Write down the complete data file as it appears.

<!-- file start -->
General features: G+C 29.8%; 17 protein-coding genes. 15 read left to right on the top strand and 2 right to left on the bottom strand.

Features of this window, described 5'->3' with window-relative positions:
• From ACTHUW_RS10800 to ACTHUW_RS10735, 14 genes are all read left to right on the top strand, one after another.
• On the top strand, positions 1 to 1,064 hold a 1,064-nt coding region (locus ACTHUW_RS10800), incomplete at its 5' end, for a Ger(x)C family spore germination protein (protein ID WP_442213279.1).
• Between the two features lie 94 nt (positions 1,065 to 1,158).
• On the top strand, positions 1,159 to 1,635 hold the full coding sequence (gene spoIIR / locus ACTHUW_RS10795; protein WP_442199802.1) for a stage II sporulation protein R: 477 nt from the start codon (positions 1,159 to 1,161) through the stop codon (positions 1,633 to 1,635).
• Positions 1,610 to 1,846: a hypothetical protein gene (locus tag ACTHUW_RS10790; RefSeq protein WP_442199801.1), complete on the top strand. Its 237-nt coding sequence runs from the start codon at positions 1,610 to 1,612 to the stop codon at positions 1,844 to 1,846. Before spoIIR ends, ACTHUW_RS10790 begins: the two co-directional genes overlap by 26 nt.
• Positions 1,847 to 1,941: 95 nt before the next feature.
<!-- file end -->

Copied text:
General features: G+C 29.8%; 17 protein-coding genes. 15 read left to right on the top strand and 2 right to left on the bottom strand.

Features of this window, described 5'->3' with window-relative positions:
• From ACTHUW_RS10800 to ACTHUW_RS10735, 14 genes are all read left to right on the top strand, one after another.
• On the top strand, positions 1 to 1,064 hold a 1,064-nt coding region (locus ACTHUW_RS10800), incomplete at its 5' end, for a Ger(x)C family spore germination protein (protein ID WP_442213279.1).
• Between the two features lie 94 nt (positions 1,065 to 1,158).
• On the top strand, positions 1,159 to 1,635 hold the full coding sequence (gene spoIIR / locus ACTHUW_RS10795; protein WP_442199802.1) for a stage II sporulation protein R: 477 nt from the start codon (positions 1,159 to 1,161) through the stop codon (positions 1,633 to 1,635).
• Positions 1,610 to 1,846: a hypothetical protein gene (locus tag ACTHUW_RS10790; RefSeq protein WP_442199801.1), complete on the top strand. Its 237-nt coding sequence runs from the start codon at positions 1,610 to 1,612 to the stop codon at positions 1,844 to 1,846. Before spoIIR ends, ACTHUW_RS10790 begins: the two co-directional genes overlap by 26 nt.
• Positions 1,847 to 1,941: 95 nt before the next feature.